I am leaving on a red-eye tonight and my husband and son have mentioned numerous times that they’re going to miss me. As I get out of the car and hoist my bag onto the curb, I look back to see my son’s sad eyes through the back window, and then he forms a heart with his hands. And mine cracks a little. Being missed can be painful when you’re a business traveler.
(This post was written by TravelSkills contributor Nancy Branka)
I’m only to be away for three days. But I feel guilty. Guilty that I’m leaving, but mostly guilty because I won’t miss them. It’s not because I don’t share their feelings. It’s because for the next three days I will be barraged with meetings and social events, problems to solve and victories to celebrate, and the stress of being in a noisy, bustling, unfamiliar city. I won’t have the time or energy to miss them like they miss me.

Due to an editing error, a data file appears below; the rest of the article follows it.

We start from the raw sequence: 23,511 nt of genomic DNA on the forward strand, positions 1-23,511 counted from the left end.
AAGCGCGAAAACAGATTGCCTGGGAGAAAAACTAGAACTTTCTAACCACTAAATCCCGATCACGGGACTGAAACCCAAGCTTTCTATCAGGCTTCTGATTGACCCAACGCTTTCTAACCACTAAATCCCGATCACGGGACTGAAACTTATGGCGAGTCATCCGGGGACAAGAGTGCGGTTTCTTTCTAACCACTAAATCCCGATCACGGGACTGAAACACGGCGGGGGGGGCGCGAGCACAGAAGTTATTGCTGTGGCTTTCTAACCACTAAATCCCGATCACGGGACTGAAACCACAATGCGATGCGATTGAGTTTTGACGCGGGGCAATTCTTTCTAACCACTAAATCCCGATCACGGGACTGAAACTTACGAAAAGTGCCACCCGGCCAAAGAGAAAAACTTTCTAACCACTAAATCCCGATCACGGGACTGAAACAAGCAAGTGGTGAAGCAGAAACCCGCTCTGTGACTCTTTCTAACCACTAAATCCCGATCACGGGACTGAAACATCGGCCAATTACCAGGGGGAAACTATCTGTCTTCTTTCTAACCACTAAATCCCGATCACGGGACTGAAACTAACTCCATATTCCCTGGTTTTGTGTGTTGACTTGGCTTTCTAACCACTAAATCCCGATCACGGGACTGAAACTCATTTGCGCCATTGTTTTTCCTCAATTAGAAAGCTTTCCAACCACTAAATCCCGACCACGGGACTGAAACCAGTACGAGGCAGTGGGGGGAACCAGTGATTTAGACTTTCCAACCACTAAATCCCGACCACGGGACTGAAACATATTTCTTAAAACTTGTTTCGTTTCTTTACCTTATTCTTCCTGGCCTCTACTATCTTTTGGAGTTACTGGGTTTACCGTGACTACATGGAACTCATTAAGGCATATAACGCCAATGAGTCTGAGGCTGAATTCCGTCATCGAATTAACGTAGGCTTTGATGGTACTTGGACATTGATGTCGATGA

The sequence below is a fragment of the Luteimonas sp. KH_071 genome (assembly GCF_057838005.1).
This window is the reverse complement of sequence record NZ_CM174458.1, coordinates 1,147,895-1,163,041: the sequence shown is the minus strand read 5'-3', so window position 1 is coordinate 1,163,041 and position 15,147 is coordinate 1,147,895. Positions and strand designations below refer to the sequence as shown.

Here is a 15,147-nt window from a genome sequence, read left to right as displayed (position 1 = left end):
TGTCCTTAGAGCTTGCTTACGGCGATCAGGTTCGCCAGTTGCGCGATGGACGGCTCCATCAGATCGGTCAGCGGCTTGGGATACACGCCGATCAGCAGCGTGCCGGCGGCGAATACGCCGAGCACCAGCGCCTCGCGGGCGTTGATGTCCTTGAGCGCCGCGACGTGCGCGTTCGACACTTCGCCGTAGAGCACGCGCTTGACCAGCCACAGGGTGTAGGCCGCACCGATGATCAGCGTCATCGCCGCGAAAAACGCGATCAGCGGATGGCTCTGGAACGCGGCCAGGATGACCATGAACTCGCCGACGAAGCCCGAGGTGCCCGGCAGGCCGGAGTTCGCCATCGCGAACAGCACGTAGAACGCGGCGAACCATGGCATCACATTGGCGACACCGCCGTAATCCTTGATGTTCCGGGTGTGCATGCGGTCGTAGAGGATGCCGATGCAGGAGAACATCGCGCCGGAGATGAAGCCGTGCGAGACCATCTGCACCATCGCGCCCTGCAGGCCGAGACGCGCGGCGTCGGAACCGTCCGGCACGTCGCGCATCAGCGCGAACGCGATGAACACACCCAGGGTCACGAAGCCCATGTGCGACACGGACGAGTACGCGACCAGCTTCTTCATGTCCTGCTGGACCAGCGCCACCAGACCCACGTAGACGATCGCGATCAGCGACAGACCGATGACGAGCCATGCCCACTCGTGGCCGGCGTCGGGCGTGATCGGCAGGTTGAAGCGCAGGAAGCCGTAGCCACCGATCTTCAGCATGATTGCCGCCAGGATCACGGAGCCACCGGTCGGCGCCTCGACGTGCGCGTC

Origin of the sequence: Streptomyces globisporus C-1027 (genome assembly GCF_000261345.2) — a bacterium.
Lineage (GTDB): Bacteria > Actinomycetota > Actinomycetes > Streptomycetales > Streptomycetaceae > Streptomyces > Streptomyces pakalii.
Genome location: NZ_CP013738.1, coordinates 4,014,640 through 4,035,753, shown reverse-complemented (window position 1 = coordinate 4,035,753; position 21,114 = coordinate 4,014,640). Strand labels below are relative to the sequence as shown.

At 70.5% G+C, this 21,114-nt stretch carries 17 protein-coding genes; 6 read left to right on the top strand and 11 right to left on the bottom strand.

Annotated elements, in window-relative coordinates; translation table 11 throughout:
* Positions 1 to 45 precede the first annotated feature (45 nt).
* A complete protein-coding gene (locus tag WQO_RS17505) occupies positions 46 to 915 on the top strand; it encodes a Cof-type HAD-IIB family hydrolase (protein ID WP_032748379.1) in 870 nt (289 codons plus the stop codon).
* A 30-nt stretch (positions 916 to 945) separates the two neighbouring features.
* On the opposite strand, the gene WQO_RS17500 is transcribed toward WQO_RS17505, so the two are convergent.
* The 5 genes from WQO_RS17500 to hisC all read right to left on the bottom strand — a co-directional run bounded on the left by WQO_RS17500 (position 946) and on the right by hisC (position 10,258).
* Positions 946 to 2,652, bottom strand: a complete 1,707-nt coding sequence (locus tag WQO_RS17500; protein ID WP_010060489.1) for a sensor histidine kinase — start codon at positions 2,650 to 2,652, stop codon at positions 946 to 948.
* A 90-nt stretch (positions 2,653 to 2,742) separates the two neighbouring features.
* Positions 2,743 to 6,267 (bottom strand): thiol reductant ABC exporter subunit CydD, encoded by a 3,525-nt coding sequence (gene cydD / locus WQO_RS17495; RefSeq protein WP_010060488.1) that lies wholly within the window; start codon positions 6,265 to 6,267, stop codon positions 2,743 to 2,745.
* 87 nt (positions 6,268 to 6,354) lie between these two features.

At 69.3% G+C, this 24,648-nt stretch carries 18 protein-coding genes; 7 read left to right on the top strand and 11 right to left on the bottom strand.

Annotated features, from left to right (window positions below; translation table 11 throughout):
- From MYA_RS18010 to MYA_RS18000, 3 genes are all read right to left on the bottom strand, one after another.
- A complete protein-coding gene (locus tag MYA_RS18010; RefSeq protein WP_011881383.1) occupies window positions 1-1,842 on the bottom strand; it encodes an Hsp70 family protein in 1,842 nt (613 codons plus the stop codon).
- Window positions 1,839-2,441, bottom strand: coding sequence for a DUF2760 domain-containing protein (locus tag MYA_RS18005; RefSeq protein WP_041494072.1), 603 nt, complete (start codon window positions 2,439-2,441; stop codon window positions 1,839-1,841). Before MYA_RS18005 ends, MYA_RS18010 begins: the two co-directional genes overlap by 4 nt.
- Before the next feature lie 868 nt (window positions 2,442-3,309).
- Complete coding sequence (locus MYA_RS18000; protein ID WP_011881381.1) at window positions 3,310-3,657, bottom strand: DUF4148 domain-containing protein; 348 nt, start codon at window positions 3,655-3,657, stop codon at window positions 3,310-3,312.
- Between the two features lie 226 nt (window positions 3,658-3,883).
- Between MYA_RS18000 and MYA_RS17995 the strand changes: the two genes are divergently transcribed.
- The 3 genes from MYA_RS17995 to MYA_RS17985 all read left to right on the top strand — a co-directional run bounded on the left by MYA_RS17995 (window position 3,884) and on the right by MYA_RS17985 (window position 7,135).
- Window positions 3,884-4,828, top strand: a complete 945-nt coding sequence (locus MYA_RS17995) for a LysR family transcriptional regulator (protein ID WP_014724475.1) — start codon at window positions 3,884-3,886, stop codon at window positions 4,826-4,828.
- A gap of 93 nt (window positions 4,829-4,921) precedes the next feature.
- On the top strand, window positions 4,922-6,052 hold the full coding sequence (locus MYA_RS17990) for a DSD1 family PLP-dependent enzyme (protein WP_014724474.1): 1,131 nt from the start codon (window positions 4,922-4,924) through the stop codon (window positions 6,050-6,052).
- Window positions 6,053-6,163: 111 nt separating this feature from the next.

When I first began to travel for work, my children were very young. Each time I’d go on a trip and my husband would tell me he missed me, I’d translate this to, “Your travel makes more work for me.” That was a mother’s guilt talking. And after all, we’d always split everything 50/50, so I was my 50. With each trip, I would add one more layer of simplicity so his additional child care responsibilities while I was gone would be less onerous. But each time when I returned, he would tell me he missed me. Finally, I said, “I’ve put every detail in place so you basically have no difference in lifestyle whether I’m home or away.” He looked at me almost in disbelief and answered, “I really appreciate that. I do. But child care has nothing to do with it. I missed you because there’s a big void when you’re not here.”
My heart broke with shame that I had somehow interpreted this as a tactical issue, but then again at how sweet it was that my absence was felt.
I’m trying to get OK with being missed. I know it means I have people in my life that care a lot if I’m around or not. But some gifts are harder to receive than others. Now, my flight is boarding and there will be no looking back for three days. I text my son a simple heart emoji. That will have to do for now.
This item first appeared on nancybranka.com